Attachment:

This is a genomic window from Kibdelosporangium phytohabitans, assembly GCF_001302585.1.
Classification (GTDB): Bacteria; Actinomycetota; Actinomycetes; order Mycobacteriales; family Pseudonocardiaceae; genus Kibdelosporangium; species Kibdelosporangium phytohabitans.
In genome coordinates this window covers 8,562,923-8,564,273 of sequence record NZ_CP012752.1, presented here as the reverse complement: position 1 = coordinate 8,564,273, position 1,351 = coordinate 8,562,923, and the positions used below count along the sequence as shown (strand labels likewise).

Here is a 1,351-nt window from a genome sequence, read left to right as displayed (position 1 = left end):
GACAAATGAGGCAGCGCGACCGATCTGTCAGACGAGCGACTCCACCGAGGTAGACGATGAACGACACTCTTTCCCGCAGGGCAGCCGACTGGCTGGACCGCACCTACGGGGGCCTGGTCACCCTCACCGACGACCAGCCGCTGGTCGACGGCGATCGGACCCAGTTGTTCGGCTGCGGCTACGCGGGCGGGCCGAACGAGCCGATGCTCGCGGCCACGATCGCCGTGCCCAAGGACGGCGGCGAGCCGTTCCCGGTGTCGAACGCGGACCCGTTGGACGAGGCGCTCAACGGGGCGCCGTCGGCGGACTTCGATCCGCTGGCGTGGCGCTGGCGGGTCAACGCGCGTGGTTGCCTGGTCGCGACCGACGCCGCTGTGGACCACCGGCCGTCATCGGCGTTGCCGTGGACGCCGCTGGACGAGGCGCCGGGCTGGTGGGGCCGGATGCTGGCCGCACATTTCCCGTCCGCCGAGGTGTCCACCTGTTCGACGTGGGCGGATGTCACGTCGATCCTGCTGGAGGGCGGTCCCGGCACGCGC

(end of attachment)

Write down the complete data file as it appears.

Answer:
This is a genomic window from Kibdelosporangium phytohabitans, assembly GCF_001302585.1.
Classification (GTDB): Bacteria; Actinomycetota; Actinomycetes; order Mycobacteriales; family Pseudonocardiaceae; genus Kibdelosporangium; species Kibdelosporangium phytohabitans.
In genome coordinates this window covers 8,562,923-8,564,273 of sequence record NZ_CP012752.1, presented here as the reverse complement: position 1 = coordinate 8,564,273, position 1,351 = coordinate 8,562,923, and the positions used below count along the sequence as shown (strand labels likewise).

Here is a 1,351-nt window from a genome sequence, read left to right as displayed (position 1 = left end):
GACAAATGAGGCAGCGCGACCGATCTGTCAGACGAGCGACTCCACCGAGGTAGACGATGAACGACACTCTTTCCCGCAGGGCAGCCGACTGGCTGGACCGCACCTACGGGGGCCTGGTCACCCTCACCGACGACCAGCCGCTGGTCGACGGCGATCGGACCCAGTTGTTCGGCTGCGGCTACGCGGGCGGGCCGAACGAGCCGATGCTCGCGGCCACGATCGCCGTGCCCAAGGACGGCGGCGAGCCGTTCCCGGTGTCGAACGCGGACCCGTTGGACGAGGCGCTCAACGGGGCGCCGTCGGCGGACTTCGATCCGCTGGCGTGGCGCTGGCGGGTCAACGCGCGTGGTTGCCTGGTCGCGACCGACGCCGCTGTGGACCACCGGCCGTCATCGGCGTTGCCGTGGACGCCGCTGGACGAGGCGCCGGGCTGGTGGGGCCGGATGCTGGCCGCACATTTCCCGTCCGCCGAGGTGTCCACCTGTTCGACGTGGGCGGATGTCACGTCGATCCTGCTGGAGGGCGGTCCCGGCACGCGC